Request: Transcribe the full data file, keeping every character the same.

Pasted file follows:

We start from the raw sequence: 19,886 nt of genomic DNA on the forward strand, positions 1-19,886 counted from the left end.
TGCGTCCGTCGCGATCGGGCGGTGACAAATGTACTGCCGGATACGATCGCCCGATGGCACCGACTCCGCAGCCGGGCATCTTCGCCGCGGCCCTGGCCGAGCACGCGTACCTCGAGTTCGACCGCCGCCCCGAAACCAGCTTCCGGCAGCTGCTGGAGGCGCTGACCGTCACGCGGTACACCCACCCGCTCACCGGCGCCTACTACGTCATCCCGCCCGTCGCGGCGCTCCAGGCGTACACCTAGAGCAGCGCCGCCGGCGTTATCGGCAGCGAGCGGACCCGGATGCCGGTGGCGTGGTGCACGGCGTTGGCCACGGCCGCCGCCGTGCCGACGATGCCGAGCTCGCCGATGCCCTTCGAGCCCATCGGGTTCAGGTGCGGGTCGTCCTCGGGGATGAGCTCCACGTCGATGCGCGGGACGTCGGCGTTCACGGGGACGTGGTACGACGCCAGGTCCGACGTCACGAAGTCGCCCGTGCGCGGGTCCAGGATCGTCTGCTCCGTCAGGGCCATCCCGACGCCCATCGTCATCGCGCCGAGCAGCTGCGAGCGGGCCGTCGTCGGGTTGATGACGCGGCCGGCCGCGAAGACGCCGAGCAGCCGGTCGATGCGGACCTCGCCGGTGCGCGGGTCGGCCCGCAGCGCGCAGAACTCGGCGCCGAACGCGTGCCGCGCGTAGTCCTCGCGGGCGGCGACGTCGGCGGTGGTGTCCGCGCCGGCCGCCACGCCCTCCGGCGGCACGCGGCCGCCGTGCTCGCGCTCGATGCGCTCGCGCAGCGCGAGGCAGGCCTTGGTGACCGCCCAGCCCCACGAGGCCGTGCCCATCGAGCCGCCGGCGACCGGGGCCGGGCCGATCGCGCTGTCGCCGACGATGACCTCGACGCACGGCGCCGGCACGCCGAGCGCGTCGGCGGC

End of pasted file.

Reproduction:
We start from the raw sequence: 19,886 nt of genomic DNA on the forward strand, positions 1-19,886 counted from the left end.
TGCGTCCGTCGCGATCGGGCGGTGACAAATGTACTGCCGGATACGATCGCCCGATGGCACCGACTCCGCAGCCGGGCATCTTCGCCGCGGCCCTGGCCGAGCACGCGTACCTCGAGTTCGACCGCCGCCCCGAAACCAGCTTCCGGCAGCTGCTGGAGGCGCTGACCGTCACGCGGTACACCCACCCGCTCACCGGCGCCTACTACGTCATCCCGCCCGTCGCGGCGCTCCAGGCGTACACCTAGAGCAGCGCCGCCGGCGTTATCGGCAGCGAGCGGACCCGGATGCCGGTGGCGTGGTGCACGGCGTTGGCCACGGCCGCCGCCGTGCCGACGATGCCGAGCTCGCCGATGCCCTTCGAGCCCATCGGGTTCAGGTGCGGGTCGTCCTCGGGGATGAGCTCCACGTCGATGCGCGGGACGTCGGCGTTCACGGGGACGTGGTACGACGCCAGGTCCGACGTCACGAAGTCGCCCGTGCGCGGGTCCAGGATCGTCTGCTCCGTCAGGGCCATCCCGACGCCCATCGTCATCGCGCCGAGCAGCTGCGAGCGGGCCGTCGTCGGGTTGATGACGCGGCCGGCCGCGAAGACGCCGAGCAGCCGGTCGATGCGGACCTCGCCGGTGCGCGGGTCGGCCCGCAGCGCGCAGAACTCGGCGCCGAACGCGTGCCGCGCGTAGTCCTCGCGGGCGGCGACGTCGGCGGTGGTGTCCGCGCCGGCCGCCACGCCCTCCGGCGGCACGCGGCCGCCGTGCTCGCGCTCGATGCGCTCGCGCAGCGCGAGGCAGGCCTTGGTGACCGCCCAGCCCCACGAGGCCGTGCCCATCGAGCCGCCGGCGACCGGGGCCGGGCCGATCGCGCTGTCGCCGACGATGACCTCGACGCACGGCGCCGGCACGCCGAGCGCGTCGGCGGC